|Publication number||US5997185 A|
|Application number||US 09/112,976|
|Publication date||Dec 7, 1999|
|Filing date||Jul 9, 1998|
|Priority date||Jan 9, 1996|
|Also published as||DE19601955A1, DE19601955C2, EP0873534A2, EP0873534B1, WO1997025641A2, WO1997025641A3|
|Publication number||09112976, 112976, US 5997185 A, US 5997185A, US-A-5997185, US5997185 A, US5997185A|
|Original Assignee||Siemens Aktiengesellschaft|
|Export Citation||BiBTeX, EndNote, RefMan|
|Patent Citations (16), Non-Patent Citations (5), Referenced by (48), Classifications (26), Legal Events (6)|
|External Links: USPTO, USPTO Assignment, Espacenet|
This application is a continuation of International Application PCT/DE97/00052, filed Jan. 8, 1997, which designated the United States.
1. Field of the Invention
The invention relates to an optoelectronic transmit module including at least one transmit element, at least one monitor element and a coupling device having at least one optical coupling element and at least one reflective element, both the reflective element and the coupling element of the coupling device being disposed opposite a radiation-sensitive surface of the monitor element and a section of an active surface of the transmit element, the section being located on only one component side of the transmit element.
Optoelectronic transmit modules with active components, in particular semiconductor lasers, frequently have a feedback circuit for regulating a temperature-dependent and aging-dependent driver current for the semiconductor laser. A part of the radiation emitted by the laser is detected by a photodiode which is used as a monitor diode. A diode current is available as a regulating signal for the feedback circuit. Fluctuations in the intensity of the emitted radiation can thus be compensated.
A transmit module for semiconductor lasers is described in Published UK Patent Application GB 2 276 493 A, corresponding to U.S. Pat. No. 5,500,869. A monitor diode, a semiconductor laser and a lens system are disposed in series on a silicon carrier. Optical axes of the three modules are aligned coaxially with respect to one another and run parallel to the surface of the silicon carrier. The semiconductor laser has two emission directions. On one hand, a main emission direction faces the lens system. On the other hand, a smaller part is emitted in an opposed direction and is detected by the monitor diode in order to regulate the driver current. The previously known optical transmit module requires two emission directions and a precise adjustment of the individual modules with respect to one another.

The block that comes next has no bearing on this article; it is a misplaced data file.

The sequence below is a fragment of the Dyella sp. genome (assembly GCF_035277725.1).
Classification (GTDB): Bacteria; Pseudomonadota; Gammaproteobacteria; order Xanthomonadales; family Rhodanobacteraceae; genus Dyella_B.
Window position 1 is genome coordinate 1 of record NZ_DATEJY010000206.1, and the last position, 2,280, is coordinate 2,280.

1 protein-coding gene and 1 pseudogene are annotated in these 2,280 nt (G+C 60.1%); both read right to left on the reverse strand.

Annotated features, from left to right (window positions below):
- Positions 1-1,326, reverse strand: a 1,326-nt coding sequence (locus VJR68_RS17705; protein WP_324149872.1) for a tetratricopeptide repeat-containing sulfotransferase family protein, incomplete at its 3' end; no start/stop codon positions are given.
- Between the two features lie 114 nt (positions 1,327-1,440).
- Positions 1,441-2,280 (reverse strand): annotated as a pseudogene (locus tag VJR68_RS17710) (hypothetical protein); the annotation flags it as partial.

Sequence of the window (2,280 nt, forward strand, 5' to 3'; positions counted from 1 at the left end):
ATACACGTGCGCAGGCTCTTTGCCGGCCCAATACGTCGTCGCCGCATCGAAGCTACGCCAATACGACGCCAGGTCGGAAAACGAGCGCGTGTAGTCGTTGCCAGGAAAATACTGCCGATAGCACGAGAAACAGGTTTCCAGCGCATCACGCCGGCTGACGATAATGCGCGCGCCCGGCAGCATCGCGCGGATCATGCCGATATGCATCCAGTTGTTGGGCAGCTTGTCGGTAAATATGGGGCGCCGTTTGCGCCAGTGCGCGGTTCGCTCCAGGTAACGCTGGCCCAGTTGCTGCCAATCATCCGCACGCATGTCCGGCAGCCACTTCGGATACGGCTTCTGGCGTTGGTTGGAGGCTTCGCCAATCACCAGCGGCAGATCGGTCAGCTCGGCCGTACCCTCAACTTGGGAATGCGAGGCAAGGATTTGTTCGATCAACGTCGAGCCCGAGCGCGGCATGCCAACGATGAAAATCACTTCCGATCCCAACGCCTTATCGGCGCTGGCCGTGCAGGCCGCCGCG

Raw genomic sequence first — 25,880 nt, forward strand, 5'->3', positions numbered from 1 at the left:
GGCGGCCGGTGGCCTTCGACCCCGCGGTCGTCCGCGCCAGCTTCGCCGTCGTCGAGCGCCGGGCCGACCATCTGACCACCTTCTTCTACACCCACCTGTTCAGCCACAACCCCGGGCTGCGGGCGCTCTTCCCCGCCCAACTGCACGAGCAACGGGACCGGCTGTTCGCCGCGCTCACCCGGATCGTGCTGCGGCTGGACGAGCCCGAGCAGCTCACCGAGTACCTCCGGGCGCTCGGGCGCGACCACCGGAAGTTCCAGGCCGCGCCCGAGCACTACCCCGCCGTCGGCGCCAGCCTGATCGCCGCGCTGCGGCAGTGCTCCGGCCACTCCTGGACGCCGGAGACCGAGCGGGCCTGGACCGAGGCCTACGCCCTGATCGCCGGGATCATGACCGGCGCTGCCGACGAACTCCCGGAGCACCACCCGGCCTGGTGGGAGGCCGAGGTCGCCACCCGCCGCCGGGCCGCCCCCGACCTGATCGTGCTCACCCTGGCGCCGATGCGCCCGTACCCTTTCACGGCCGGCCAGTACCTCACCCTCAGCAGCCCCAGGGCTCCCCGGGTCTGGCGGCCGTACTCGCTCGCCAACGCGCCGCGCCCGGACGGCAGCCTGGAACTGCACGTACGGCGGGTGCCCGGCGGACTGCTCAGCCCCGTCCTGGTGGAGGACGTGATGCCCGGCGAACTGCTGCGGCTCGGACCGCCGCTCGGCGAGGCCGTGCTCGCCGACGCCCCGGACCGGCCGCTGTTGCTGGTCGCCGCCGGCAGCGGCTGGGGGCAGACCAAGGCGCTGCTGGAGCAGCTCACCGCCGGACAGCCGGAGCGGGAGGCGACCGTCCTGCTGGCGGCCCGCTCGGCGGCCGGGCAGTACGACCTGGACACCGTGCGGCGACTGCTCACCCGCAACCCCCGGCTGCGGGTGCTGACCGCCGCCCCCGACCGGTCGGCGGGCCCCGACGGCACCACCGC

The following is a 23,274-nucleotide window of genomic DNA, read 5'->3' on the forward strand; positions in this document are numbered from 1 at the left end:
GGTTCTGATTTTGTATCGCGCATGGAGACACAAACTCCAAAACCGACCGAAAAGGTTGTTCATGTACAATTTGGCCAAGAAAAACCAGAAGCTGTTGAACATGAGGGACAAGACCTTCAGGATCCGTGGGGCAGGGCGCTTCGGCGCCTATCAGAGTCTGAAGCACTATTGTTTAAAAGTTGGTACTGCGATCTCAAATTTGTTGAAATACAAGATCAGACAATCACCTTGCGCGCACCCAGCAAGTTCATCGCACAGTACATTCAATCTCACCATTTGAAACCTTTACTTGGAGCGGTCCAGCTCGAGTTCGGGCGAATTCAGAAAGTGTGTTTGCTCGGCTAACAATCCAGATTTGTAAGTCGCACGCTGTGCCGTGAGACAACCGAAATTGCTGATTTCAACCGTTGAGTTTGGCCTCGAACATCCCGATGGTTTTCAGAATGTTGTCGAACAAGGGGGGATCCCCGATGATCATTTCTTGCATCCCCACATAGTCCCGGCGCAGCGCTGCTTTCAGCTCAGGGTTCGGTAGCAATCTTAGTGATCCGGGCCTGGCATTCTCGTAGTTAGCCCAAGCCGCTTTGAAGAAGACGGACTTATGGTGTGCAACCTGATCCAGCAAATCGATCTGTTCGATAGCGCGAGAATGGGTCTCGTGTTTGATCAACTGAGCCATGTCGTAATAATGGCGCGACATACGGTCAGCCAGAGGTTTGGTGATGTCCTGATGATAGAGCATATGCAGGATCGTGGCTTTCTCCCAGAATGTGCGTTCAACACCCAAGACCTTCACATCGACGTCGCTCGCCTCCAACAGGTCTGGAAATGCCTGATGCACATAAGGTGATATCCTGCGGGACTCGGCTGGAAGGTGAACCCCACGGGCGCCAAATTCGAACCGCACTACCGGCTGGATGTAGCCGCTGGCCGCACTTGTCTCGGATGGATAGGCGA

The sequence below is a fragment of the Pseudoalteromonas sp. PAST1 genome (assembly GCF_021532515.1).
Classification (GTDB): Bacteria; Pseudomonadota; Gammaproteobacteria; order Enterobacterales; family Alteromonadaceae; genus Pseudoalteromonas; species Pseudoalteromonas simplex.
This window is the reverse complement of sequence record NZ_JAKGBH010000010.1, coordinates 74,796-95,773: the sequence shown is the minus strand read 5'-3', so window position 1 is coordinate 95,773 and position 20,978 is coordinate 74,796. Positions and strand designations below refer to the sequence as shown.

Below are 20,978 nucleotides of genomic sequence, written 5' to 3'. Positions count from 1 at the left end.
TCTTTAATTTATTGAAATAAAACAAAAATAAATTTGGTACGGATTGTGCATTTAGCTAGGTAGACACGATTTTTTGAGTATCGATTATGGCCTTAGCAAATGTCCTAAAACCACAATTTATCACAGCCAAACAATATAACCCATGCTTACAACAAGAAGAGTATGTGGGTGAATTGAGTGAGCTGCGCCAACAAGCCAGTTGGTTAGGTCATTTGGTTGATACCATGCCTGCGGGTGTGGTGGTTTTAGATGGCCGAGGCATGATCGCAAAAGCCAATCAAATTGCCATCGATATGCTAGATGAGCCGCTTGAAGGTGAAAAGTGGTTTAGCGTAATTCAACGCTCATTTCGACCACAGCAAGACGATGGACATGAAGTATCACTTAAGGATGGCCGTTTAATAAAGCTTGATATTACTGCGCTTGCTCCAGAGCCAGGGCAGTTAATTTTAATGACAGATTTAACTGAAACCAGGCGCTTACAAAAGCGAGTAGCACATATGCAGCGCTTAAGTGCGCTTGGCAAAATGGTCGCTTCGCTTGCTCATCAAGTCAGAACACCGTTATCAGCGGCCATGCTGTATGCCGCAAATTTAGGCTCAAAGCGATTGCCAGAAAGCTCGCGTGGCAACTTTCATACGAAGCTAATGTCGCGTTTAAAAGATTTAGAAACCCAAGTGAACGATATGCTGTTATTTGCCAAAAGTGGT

An optical transmit module of the type mentioned at the outset above can be found in U.S. Pat. No. 4,733,094. The known transmit module is accommodated in a transistor housing and has, inter alia, a support plate which rests on a base component of the transistor housing. On the support plate there is a base plate on which a transmit element in the form of a luminescent diode and a photodiode are disposed one next to the other. Above the transmit element in the direction of radiation there is a semitransparent mirror after which, in the direction of radiation, a coupling element in the form of a microlens is disposed. The microlens is held in the upper part of a pot-like cover of the transistor housing. A part of the light which is output by the transmit element is reflected by the semitransparent mirror to a further mirror and directed by the latter onto the photodiode.
It is accordingly an object of the invention to provide an optoelectronic transmit module, which overcomes the hereinafore-mentioned disadvantages of the heretofore-known devices of this general type and which is comparatively simple and compact.
With the foregoing and other objects in view there is provided, in accordance with the invention, an optoelectronic transmit module, comprising at least one transmit element having component sides and an active surface with a section located on only one of the component sides; at least one monitor element having a radiation-sensitive surface; and a coupling device having a one-piece base body, at least one optical coupling element and at least one reflective element, both the at least one reflective element and the at least one coupling element directly formed on the one-piece base body opposite the radiation-sensitive surface and the section.